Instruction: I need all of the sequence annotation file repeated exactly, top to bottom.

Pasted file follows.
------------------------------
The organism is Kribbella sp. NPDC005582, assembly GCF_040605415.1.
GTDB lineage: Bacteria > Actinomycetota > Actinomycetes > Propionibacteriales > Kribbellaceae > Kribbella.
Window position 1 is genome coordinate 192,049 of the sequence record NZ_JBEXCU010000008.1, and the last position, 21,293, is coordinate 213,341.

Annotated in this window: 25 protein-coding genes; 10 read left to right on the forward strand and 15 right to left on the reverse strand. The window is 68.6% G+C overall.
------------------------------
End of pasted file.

The organism is Kribbella sp. NPDC005582, assembly GCF_040605415.1.
GTDB lineage: Bacteria > Actinomycetota > Actinomycetes > Propionibacteriales > Kribbellaceae > Kribbella.
Window position 1 is genome coordinate 192,049 of the sequence record NZ_JBEXCU010000008.1, and the last position, 21,293, is coordinate 213,341.

Annotated in this window: 25 protein-coding genes; 10 read left to right on the forward strand and 15 right to left on the reverse strand. The window is 68.6% G+C overall.